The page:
Age no barrier to Karate
IOGKF Australian 1st Kyu, Zeke Ezra, shares his experiences and opinions on one beginning Karate training in their later years, along with the benefits this brings on…
Having seen my father get quite frail and lose muscle as he approached his sixties I could see the writing on the wall for myself. He was more athletic and into exercise in his youth than I was so I could not see how I could avoid this happening to me. I was approaching 57 years of age and having sat behind a desk for the previous 30 years without much exercise I started to worry. After all I was aiming to slow down at work and do all the things I wanted to but never did.You needed to be fit and robust to be as active as I wanted and needed to be.So just walking for half an hour a day was not going to do it for me.I needed a more “rigorous “ exercise regime.
I was not banking on Karate as the recommendation when I posed the question to Australia’s marathon man Rob deCastella, himself a black belt .“Come along to a couple of sessions and see how you like it” he said. Seeing I had asked and did not want to find an excuse without at least obliging him I went to a few sessions. For an unfit 57 year old it was hard but the encouragement and advice I received right from the start was invaluable. “Work at your own pace and do your best.” Meant that I needed to know that there was no expectation on me to keep up with the younger or more accomplished members. I recall being told that I should however give it at leastthree months before deciding to give it away .Well 5 years later and one grading away from a black belt (although that was never my aim) I can say without any hesitation it is the best advice I have received for my health and well being.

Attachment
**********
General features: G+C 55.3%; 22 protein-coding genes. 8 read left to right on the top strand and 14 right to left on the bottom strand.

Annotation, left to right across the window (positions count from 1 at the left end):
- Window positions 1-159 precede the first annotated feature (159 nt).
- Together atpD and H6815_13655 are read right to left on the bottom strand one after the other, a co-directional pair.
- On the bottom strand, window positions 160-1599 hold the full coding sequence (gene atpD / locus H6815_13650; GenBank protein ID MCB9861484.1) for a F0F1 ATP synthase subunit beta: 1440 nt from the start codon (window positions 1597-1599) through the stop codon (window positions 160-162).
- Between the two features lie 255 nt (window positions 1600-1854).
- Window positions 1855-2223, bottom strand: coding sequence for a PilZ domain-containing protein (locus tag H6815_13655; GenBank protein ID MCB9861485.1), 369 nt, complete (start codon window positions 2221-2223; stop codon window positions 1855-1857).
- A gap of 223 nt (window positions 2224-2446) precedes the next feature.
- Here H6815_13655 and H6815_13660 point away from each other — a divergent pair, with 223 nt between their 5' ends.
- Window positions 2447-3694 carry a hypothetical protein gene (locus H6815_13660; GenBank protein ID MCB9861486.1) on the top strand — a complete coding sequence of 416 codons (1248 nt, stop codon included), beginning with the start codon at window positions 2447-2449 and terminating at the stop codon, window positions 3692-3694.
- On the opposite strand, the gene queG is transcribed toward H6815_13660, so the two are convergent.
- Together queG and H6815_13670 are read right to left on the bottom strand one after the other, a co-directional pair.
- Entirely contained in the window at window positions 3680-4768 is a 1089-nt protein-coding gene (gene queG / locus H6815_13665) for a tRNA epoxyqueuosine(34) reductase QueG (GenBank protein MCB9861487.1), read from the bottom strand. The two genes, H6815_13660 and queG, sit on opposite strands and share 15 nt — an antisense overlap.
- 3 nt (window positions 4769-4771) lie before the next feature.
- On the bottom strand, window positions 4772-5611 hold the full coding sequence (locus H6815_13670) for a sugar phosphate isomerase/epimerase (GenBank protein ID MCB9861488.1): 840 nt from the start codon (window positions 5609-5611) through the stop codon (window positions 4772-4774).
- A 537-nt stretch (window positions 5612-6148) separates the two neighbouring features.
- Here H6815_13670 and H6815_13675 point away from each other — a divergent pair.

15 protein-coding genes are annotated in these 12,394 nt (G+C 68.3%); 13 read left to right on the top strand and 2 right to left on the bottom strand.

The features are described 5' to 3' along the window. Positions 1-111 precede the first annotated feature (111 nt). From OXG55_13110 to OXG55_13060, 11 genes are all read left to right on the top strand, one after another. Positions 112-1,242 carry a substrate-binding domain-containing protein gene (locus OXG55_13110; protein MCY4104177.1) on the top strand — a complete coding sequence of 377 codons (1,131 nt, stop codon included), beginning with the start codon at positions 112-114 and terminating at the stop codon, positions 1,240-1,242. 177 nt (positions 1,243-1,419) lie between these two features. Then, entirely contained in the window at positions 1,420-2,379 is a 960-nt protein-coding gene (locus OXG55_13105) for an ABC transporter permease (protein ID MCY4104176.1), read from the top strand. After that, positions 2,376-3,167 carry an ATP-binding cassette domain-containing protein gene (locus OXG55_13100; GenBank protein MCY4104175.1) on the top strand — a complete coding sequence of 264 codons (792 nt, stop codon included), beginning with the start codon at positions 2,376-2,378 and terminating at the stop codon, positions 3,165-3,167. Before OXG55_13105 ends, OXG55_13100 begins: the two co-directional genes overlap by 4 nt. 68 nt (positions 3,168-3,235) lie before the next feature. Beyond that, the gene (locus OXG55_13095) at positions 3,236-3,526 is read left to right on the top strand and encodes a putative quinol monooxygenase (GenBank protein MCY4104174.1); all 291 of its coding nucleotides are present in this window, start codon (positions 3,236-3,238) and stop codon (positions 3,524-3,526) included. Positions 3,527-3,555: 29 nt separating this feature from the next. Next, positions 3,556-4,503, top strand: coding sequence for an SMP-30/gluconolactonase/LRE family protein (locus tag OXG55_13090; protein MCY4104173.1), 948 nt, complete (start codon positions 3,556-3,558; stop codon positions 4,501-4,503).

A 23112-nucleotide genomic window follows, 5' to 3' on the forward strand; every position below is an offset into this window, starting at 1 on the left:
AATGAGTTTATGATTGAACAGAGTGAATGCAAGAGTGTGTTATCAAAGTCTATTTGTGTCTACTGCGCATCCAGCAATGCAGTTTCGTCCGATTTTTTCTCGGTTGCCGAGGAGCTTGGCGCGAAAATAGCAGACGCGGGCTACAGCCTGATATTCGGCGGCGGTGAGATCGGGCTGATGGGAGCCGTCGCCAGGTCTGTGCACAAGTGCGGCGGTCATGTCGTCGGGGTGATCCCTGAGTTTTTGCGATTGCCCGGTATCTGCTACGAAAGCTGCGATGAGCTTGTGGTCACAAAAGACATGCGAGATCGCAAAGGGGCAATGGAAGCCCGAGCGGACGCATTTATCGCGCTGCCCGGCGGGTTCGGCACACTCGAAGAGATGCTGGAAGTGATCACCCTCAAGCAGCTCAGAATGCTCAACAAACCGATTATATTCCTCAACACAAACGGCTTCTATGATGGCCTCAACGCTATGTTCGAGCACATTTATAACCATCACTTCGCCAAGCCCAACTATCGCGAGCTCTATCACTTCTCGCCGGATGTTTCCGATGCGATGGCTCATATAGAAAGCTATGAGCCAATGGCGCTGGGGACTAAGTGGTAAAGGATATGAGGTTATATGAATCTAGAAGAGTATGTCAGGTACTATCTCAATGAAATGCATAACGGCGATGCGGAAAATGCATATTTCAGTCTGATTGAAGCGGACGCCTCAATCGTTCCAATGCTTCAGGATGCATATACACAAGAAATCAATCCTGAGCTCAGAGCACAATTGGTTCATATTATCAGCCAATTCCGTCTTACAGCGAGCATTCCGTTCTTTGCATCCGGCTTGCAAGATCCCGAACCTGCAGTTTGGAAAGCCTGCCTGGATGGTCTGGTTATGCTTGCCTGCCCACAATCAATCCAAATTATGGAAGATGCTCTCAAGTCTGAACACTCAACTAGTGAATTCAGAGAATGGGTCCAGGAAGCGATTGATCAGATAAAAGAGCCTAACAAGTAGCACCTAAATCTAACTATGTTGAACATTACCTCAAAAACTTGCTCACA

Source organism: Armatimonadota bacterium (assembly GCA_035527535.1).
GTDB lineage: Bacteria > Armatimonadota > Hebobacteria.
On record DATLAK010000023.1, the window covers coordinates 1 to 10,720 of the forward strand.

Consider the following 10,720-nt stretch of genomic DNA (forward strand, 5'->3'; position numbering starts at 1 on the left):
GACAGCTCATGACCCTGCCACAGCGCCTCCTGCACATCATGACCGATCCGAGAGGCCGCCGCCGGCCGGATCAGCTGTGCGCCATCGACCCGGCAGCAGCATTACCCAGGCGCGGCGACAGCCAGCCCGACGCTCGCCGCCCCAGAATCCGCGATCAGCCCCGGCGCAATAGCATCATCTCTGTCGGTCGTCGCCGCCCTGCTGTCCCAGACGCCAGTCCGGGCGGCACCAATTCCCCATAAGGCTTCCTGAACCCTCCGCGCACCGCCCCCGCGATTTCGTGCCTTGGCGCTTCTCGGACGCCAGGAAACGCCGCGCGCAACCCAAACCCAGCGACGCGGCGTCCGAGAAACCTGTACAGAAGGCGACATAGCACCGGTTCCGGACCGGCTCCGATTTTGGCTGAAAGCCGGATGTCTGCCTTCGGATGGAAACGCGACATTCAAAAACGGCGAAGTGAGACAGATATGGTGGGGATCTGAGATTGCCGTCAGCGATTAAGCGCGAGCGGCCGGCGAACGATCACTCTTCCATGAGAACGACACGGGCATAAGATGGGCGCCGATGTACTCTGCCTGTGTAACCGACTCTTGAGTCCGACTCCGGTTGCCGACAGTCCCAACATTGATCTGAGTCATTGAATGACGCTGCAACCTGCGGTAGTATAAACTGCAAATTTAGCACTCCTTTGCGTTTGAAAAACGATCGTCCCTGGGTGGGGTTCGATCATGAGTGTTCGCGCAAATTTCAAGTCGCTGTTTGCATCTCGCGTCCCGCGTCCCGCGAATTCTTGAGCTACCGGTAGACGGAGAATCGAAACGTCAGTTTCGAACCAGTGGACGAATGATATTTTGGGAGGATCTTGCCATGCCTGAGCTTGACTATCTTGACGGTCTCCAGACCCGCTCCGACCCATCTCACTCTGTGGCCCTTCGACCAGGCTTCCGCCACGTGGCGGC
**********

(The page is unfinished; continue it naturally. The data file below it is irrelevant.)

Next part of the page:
With more muscle and stamina, going the way my father did is no longer a worry. My balance and core strength is as good as if not better than at any time in my life.I have not had to fight nor break bricks or planks of wood to achieve this. Classes twice a week for a two hour duration each plus sessions at home or occasionally with others. Some work at the gym with weights is also recommended but I have not gone that far.
Shortly after I commenced my GP suggested I have a bone density scan which revealed the early onset of osteoporosis.The bone specialist surprised me when he said the exercise I had described I undertook at karate was likely to help by building muscle around the bones. “Don’t stop” he said “however avoid hard contact and if you break a bone we may need to re evaluate things”.Well so far so good.
The karate group I belong to is under the auspices of IOGKF Australia. It follows the Okinawan Gju Ryu Karate under the leadership of Sensei Morio Higaonna . My instructors Sensei Joe Roses and Sensei Ari Takkinen along with the black belts in my Canberra chapter have been wonderfully supportive and helpful. Before long you feel one of the group and in recent times my age seems irrelevant as I have the confidence and ability to perform at my grade.
More recently I have had the privilege to train with Sensei D J Lambert in Goulburn. At the ripe young age of 21 he is not just a fantastic karate ka but a wonderful teacher.I suggested to him that he needed to build a class of older citizens so they could benefit as I have from this wonderful form of exercise. In fact karate is much more than that and we are never too old to benefit from the teachings and messages that it offers. I am writing this article so it may reach people of my age and say that karate practiced with common sense and under well trained instructors is about the best form of exercise you can get.If you have ailments and injuries you need to disclose these and while in certain circumstances they may mean that karate may not be for you, in many cases it is about ensuring you are in the best physical state to enjoy a life as you age.Karate is definitely one way to achieve this.